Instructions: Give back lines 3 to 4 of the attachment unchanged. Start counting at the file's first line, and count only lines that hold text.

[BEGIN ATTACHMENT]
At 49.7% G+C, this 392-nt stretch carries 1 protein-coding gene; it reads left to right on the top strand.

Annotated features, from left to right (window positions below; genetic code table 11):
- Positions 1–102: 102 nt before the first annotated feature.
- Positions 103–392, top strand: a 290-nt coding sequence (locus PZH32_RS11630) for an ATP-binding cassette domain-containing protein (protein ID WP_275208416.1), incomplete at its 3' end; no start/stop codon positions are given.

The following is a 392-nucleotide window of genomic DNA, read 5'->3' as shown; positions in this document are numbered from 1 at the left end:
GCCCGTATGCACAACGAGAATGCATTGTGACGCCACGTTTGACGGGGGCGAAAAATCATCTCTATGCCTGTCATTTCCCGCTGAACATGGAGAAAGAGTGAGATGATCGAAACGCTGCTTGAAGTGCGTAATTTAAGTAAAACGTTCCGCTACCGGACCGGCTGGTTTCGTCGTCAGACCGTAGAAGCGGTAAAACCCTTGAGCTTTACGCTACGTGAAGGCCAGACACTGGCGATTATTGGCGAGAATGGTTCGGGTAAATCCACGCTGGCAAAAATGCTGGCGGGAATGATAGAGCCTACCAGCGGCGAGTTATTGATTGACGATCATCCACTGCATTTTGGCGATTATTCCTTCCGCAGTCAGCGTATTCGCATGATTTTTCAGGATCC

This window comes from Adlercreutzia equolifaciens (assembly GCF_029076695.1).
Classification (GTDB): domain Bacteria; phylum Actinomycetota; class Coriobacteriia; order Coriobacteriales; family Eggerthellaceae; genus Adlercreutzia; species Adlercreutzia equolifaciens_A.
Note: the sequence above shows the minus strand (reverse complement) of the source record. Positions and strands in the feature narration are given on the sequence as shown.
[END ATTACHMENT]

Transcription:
- Positions 1–102: 102 nt before the first annotated feature.
- Positions 103–392, top strand: a 290-nt coding sequence (locus PZH32_RS11630) for an ATP-binding cassette domain-containing protein (protein ID WP_275208416.1), incomplete at its 3' end; no start/stop codon positions are given.